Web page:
I’ve been thinking about my relationship. How people understand and accept the dissolution of a relationship for reasons of abuse and infidelity – you really don’t have to offer much in the way of explanation or detail if either of those reasons are the reason for it ending. If neither of those are the reason, there are likely to be some eyebrows raised as to just what happened that brought things to an end.
More than one person has – very kindly – expressed concern for me after some of what I’ve written, and they’ve used the term ‘abuse.’
I’ve thought about it in case I’m simply unwilling to use the label, but after giving it some thought, I still don’t think it fits. Not only have I read about abusive relationships and the classic hallmarks of such, I’ve also listened to people’s personal experiences with being in an abusive relationship. My relationship – the interactions between my husband and I over the years – don’t fit the descriptions.
Instead, our relationship was and is dysfunctional to the point of toxicity, something I’ll get into later in the post. Before that, I’ll give some examples of why I don’t think ‘abusive’ is an appropriate descriptor of our past relationship.
He did not intentionally try to isolate me from my friends. In fact, early on in our relationship he knew my best friend at the time, G, had feelings for me and not only did he not attempt to restrict the friendship, he remained friends with G himself.
He never insisted on access to my social media and never snooped through it, even though I was open about where I kept my passwords.
After we had kids, he still tried to be mindful of my need to get out of the house. For a time, he was watching the kids while I went and played D&D with a couple of friends. I stopped being able to leave the house much because of depression and anxiety, not because he was preventing me from leaving.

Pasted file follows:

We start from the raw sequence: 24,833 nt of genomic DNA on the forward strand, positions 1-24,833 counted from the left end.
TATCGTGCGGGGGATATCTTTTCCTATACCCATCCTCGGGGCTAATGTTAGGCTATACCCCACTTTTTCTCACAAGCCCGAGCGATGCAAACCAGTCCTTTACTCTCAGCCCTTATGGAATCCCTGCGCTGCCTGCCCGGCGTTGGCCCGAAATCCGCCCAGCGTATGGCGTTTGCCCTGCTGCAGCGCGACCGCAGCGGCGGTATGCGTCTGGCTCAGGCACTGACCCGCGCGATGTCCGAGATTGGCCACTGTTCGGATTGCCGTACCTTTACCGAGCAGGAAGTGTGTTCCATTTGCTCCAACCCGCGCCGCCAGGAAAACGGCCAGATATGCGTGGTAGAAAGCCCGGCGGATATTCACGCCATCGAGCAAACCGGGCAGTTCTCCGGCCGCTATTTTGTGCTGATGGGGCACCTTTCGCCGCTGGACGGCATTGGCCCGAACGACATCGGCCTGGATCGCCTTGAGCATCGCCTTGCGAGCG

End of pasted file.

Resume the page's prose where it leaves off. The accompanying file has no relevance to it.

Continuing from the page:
He never raised a hand to me, and he never said cruel or unkind things to me. He did not accuse me of wrong-doing or exhibit paranoia about where I’d been or where I was going or who I was spending time with.
He did not try to control how I spent money, and in fact encouraged me to go out and spend money on myself if I wanted, without trying to police my wardrobe choices in the process.
The issue wasn’t that he was trying to control ME, it was that he was trying to control and shape his life and make it look how he thought it should look, so that he could derive comfort and security from it.
I happened to be part of his life, and happened to be conditioned to accept a status as follower rather than equal in the relationship. The fact that I was controlled and shaped by his pursuit of life as he wanted it to look was tangential, not intentional.
He made decisions for us out of ignorance and sometimes selfishness. He was convinced – without ever having been pregnant or taken care of small children, not even siblings – that I could provide him with a family and still accomplish other goals like completing my education. He wasn’t trying to stop me from completing goals.
Even now, when he’s become insecure and paranoid in ways he never exhibited before, there’s nothing to prevent him from crossing certain lines, and yet so far he’s largely held himself in check.
That could change. He’s certainly been willing to engage in some attempts at passive-aggressive emotional manipulation – he doesn’t want to use financial or physical coercion to get what he wants, because he knows what that would be – instead he wants me to volunteer to give him what he wants, by convincing me it’s ‘the right thing to do.’
He’s not having any luck with that. I am keenly aware, now, of what I need to survive and I am going to keep making decisions based on my survival, not what he wants.
Of course, I’m unlikely to offer ‘dysfunctional and toxic’ as the public reason for the dissolution of our relationship. I’ll try to be more tactful – talk about how we couldn’t shape our life and relationship into something healthy and happy for both of us. Leave people speculating as to what the details might have been.
I think it might be a good thing if we could expand the conversation about love, relationships and marriage. Start talking about how a relationship doesn’t have to be abusive in order to be dysfunctional and how dysfunctional can become toxic. Stop treating marriage as something that we MUST succeed at, or be selfish, moral failures.
Sometimes we try and fail.
And that’s okay.
It doesn’t mean you have to keep trying over and over until you succeed. It’s okay to review the situation, and learn enough from that failure to realize you’re not going to gain anything positive by continuing to try.